“Genesis” opens the album with a beautiful song of life; one of casting off old ways and Kaukonen’s vocals are about as sweet as they ever would be: the depth of his feeling modulating his usual gruffness into a newborn voice altogether. The string section towards the end is just about the only place on the album where it was set into the distance, so for the moment it’s no bother. “I’ll Be Alright” is the first of two covers of tunes by Reverend Gary Davis on the album, and I still remember the first time I heard Kaukonen perform it live note for note at the Capitol Theatre in New Jersey in 1980. This was the period when he had just had a skeletal warrior doing battle with a huge dragon tattooed all across his back, and thinking of this as he performed this track with a bleach blonde rockabilly quiff as his single gold tooth continually caught and reflected back stage lighting conspired to make the words “I’ll be alright someday” ring with more than a sense of simultaneous truth and absurdity. “Song For The North Star” follows, and here The Salisbury Strings edge in greatly although Kaukonen’s confessional performance is heartfelt enough on its own. (In furtherance of the “Phosphorescent Rat”/”Quah” theory, a track called “Letter To The North Star” appears on “Rat” -- another piece dedicated to his wife, Margarerta.)2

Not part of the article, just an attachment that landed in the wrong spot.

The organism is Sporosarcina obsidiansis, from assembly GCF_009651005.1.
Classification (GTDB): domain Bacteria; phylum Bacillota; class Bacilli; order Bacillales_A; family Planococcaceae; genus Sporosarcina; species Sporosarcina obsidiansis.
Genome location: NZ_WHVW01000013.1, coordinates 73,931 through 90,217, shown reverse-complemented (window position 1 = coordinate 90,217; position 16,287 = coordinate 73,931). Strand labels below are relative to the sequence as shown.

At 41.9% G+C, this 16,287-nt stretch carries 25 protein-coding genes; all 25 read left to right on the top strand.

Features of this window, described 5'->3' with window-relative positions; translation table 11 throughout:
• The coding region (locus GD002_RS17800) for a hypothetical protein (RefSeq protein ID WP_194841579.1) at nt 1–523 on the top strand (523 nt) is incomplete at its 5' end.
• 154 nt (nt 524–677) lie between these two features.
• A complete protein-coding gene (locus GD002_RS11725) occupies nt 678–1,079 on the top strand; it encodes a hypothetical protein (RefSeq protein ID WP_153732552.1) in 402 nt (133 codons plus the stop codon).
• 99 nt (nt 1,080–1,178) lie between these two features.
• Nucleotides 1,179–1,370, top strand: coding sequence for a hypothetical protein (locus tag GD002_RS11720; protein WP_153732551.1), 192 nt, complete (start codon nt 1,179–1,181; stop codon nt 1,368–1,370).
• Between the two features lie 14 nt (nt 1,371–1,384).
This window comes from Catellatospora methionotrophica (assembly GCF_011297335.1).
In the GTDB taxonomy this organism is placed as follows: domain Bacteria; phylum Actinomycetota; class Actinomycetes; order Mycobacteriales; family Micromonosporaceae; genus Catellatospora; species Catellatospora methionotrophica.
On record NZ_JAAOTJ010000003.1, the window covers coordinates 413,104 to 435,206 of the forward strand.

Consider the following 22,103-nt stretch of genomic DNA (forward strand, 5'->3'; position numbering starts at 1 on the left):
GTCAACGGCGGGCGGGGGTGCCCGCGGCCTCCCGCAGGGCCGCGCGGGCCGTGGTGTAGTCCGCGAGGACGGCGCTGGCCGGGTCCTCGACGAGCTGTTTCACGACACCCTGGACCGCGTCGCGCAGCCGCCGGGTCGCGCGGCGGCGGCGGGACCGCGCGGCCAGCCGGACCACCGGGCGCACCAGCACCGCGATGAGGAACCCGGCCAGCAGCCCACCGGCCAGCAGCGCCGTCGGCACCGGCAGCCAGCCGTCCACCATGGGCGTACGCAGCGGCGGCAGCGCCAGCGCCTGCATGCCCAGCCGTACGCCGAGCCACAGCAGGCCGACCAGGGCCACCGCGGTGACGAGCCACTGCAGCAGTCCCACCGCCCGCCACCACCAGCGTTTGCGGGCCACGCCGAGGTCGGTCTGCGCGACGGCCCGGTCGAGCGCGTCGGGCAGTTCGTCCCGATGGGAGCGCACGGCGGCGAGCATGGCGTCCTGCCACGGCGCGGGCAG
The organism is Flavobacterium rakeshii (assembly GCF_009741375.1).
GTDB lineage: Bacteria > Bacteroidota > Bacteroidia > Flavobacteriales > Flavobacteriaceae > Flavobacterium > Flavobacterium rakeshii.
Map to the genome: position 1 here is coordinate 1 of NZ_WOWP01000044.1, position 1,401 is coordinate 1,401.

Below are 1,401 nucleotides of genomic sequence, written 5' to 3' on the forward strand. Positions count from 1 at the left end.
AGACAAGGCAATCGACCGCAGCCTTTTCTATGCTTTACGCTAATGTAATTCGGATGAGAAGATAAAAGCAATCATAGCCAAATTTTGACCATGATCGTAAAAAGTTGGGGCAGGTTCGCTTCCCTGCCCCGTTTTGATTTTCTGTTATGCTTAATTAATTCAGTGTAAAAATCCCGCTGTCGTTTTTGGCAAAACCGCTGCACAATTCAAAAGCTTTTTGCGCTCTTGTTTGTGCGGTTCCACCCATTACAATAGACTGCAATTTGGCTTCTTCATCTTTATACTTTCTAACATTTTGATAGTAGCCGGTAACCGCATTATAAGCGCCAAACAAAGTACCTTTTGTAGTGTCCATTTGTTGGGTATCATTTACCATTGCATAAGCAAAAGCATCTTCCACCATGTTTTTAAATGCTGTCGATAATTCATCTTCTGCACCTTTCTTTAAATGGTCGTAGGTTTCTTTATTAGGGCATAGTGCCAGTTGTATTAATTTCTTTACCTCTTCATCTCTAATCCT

Next up is the album’s only instrumental, “I’ll Let You Know Before I Leave,” an ambling country blues that highlights Kaukonen’s dexterity. Following is “Flying Clouds,” a track where his vocals were never gentler but unfortunately the string arrangements take more than a few overblown steps into maudlin realms and you just wind up wishing Kaukonen had dispensed with them altogether. The Trad Arr country blues of “Another Man Done Gone” closes side one with hints of Reverend Gary Davis’ “Keep Your Lamps Trimmed And Burnin’” with deftly picked ease and overdubbed slide flourishes. Thematically similar to the imprisonment theme of “Parchment Farm,” its sober observations end the side on a dark, uneasy note in the same vein as “Death Don’t Have No Mercy” did on Hot Tuna’s debut album.